To develop maximal strength then a lot of time should be spent under considerable loads. However, squat jumps can be incorporated to a training phase to fire up the nervous system and develop power. By training the back squat explosively you’ll prepare yourself for subsequent heavier loads. The back squats were expertly timed in the program. I felt particularly shaky and jittery after the first 3 workouts of the program, spending considerable TUT with long eccentrics. After performing 4-6 sets of back squat jumps my Central Nervous System felt primed to again for the afternoon workouts, like I had taken a pre-workout! The focus of this exercise was to ensure full hip extension (how we finish the squat) and land soundly.

Weak points

There’s nothing like squatting all day to

1) Highlight the weak point of your squat and,

2) Give you a great volume of exposure to said weak point

I found weakness in the pauses and the 1 and ¼ reps extremely challenging from a strength and stability perspective and found my core wanting to give in, and would often lose tension there.

I’m not alone with this, getting out of the bottom position of the squat is the least advantageous biomechanically for most. At the bottom of the squat your glutes, and adductors are in fully stretched positions meaning they can produce the most force. Once the sticking point is broken, these muscles are again returning to resting length so the amount of force production increases again to complete the lift.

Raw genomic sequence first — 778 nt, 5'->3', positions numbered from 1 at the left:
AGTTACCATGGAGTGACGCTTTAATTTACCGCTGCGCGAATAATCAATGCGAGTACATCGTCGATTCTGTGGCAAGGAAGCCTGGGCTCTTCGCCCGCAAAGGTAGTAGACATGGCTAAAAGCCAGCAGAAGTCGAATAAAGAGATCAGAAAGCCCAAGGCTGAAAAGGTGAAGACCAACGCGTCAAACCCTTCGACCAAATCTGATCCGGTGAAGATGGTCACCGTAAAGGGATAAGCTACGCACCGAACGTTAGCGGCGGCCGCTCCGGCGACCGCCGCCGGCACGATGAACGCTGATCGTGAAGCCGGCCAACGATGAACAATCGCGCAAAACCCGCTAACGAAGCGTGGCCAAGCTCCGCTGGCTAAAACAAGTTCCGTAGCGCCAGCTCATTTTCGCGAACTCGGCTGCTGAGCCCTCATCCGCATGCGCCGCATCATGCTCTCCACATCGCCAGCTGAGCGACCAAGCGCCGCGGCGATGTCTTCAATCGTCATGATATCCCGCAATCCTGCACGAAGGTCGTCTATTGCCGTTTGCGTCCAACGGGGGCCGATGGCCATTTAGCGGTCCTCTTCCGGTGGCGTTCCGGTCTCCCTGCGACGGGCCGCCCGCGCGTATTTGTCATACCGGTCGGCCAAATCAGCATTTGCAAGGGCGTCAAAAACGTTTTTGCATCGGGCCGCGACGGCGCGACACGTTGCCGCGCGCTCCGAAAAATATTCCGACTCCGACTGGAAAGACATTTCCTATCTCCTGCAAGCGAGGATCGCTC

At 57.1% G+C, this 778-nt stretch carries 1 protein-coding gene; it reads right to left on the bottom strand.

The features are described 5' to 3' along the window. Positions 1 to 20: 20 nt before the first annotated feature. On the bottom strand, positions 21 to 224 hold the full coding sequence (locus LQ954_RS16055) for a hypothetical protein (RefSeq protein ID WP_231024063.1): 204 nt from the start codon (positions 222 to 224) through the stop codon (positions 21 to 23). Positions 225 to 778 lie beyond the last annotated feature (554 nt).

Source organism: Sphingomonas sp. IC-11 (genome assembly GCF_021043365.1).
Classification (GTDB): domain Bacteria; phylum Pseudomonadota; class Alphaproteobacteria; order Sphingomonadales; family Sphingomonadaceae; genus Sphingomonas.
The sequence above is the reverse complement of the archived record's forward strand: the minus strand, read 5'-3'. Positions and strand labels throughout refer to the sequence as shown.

I learnt a lot about my technique here. Much of my training experience comes from hypertrophy training, spending a lot of TUT and focussing muscular contractions as opposed to generating power. I am not well practiced in using elastic energy to my advantage in the bottom of the squat to power myself through the sticking point, both styles of training have a time and a place, and can be used interchangeably across disciplines.

Take home points

I probably don’t train the squat hard enough. I was able to maintain the same load for 50 sets of squats which is the equivalent load I would use in training for around 3-4 sets. Quite an eye opener.

Vince Lombardi is in fact correct. Perfect practice does make perfect (well almost, I’m still crap at squatting). What was great is that although my sticking point was there all day, by the end of the day the transition through this point was much ‘smoother’ and the squat for me felt more comfortable but still uncomfortable. Examining video footage post Squat Day, my bar path is also more efficient, and I’m slightly more upright in the squat.

You need a training buddy to keep you humble with your sets, reps, form and tempos and to keep you sane throughout the day. It is also useful, to compare emotions, DOMs and hunger levels for the days ahead. Word of warning you will be very hungry! Thank-you Stella!

Statistics from the day

Reps x 230

Sets x 50

Weight lifted 12,650kg

Additional Info

Interested in learning more about squat patterns, strength and programme design. Check out my podcast with Wolfgang Unsold, Tom Hibbert and Brett Jones.